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article imageWhen Bigger Means Better - Welsh Children's Education Improves In Larger Schools

By Michelle Duffy     Nov 7, 2007 in World
A strange, but new revelation is sweeping the little country of Wales - children suffering school closures are finding it seemingly beneficial to their education. Why? Because standards are rising when small schools close to make way for bigger ones
We would think that the overall quality of the education our children were receiving would be greater if the classrooms were smaller, and we would be right, but this is far from the case in Wales.
According to the Institute of Welsh Affairs (or better known as the IWA) the general standard of learning has significantly improved when children in the region have moved from smaller schools when they close, to bigger ones.
There have been many small, village type schools close in recent years in Wales simply because there were not enough children in the area to fill them.
However, despite fears that the children's learning would suffer as a result of such closures simply because the one to one teaching would fail to continue in a larger school, the result of such dramatic changes in structure for Welsh children has in fact, been the complete opposite.
A vast number of the smaller schools have closed in the areas of Powys and Pembrokeshire. Teachers, parents and pupils in both areas were interviewed and asked if they felt that their circumstances had changed for the better due to the move into a larger school. The overall results were surprisingly positive.
Yet, the downside to the new report is that not all children will naturally benefit from the reform. Certain skeptical groups against the idea of closing small schools for the sake of it are now up in arms claiming that the 'one size might not fit all'. As only two areas have seen good changes, it appears that a long list of small schools in other areas are now on the list for demolition.
The attack seems aggressive between councils and humble village schools, and this is certainly the case at Gwynedd. Here, the local Council has already named a staggering 29 small schools for closure, and that's not all, in other areas of Wales, yet more rural schools are up to get the axe.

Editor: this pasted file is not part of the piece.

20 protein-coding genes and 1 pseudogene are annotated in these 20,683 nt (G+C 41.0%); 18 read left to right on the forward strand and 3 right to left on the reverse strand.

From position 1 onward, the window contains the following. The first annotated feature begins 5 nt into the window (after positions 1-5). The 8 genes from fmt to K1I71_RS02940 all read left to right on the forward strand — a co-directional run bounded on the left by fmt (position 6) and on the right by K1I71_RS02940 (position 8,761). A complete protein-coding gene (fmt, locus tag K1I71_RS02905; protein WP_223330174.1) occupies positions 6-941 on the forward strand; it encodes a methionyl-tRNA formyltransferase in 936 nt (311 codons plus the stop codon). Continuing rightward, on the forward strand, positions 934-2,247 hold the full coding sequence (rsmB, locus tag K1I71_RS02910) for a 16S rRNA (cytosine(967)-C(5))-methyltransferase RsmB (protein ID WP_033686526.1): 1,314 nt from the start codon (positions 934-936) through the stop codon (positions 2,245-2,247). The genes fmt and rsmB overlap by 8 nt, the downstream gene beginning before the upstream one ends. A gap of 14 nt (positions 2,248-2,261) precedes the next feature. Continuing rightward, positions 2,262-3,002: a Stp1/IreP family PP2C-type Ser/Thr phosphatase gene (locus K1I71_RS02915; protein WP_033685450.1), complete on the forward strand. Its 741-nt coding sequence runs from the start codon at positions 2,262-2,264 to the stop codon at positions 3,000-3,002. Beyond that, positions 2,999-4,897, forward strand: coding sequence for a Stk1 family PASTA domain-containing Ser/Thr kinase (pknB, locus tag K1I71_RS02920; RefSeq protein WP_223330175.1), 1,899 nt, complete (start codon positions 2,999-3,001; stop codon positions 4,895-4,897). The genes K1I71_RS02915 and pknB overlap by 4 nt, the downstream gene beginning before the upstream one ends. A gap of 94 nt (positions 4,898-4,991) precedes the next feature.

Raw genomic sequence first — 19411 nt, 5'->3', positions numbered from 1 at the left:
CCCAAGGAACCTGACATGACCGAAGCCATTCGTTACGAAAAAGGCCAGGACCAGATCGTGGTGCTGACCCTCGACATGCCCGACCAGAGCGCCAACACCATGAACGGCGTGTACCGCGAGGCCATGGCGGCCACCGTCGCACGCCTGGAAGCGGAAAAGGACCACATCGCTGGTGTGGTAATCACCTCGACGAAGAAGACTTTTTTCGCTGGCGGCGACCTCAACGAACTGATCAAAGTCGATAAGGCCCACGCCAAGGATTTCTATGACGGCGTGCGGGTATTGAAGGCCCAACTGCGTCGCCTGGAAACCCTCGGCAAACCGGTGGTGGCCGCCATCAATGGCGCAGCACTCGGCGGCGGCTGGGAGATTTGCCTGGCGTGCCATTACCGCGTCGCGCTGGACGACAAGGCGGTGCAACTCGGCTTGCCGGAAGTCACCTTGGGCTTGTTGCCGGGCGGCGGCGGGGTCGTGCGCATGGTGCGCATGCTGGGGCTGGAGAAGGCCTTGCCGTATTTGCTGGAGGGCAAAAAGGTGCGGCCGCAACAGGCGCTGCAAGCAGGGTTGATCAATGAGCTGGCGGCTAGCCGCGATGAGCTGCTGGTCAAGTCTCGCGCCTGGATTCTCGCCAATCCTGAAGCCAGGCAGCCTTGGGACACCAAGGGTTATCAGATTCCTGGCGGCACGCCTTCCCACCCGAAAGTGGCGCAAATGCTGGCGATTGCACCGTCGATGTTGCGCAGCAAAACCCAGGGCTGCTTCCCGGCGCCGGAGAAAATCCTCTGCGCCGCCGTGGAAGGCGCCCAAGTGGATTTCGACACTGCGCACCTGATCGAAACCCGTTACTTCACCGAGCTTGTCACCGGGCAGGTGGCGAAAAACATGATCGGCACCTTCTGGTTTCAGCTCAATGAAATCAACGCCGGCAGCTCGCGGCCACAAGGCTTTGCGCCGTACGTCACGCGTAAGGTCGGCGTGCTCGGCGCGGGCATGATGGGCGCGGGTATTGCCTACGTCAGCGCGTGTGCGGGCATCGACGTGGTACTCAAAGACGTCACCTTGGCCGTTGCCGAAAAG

The survey was launched when it was feared that many small and remote communities felt they could not manage to adapt to certain cultures, education and language on a larger scale - this was found, not to be true. Despite the overall feeling the many residents in smaller communities worried about the change, they were actually worrying for nothing.
Leading the project for the IWA was Professor David Reynolds, he told BBC News,
"It is clear that the apocalyptic predictions about the impact of small school closures on the Welsh language and communities are not borne out by our sample," said Professor David Reynolds, who led the project. No parent or child thought the position of the language was worse after reorganisation. This is an extraordinary finding given the public debate on this issue."
Yet the actual results certainly showed a vast improvement, where percentages rose dramatically in all areas of education quality, standards, enhancement of the language and social factors.
The report stated,
"There are many examples within Wales of strong, vital, connected communities that have no local school at all. It is the people not a school building who surely create a community."
However, one worried parent, in particular, Mr Jeff Green, was far from in agreement with the new report. He, like many parents have tirelessly campaigned to keep his local, yet rural school open. He said,
"The village has one pub, one restaurant, a post office and a school, and the school really is the life blood of the place. If that closes then the post office will probably close too."
Yet for the more cynical parent, it would seem that this particular view was already covered. The report said,
".....This may lead us to be over anxious to hold onto what remains of the past, even though it may involve a 100-year-old school which is now unfit for purpose. The needs of children - not their parents, communities or any other public interests - should be considered above all others."
A shame - when historical buildings of local interest and heritage come under threat, it would appear that nothing, not even for our children's sake, is ever that safe. We can never stand in the way of progress now, can we.....?
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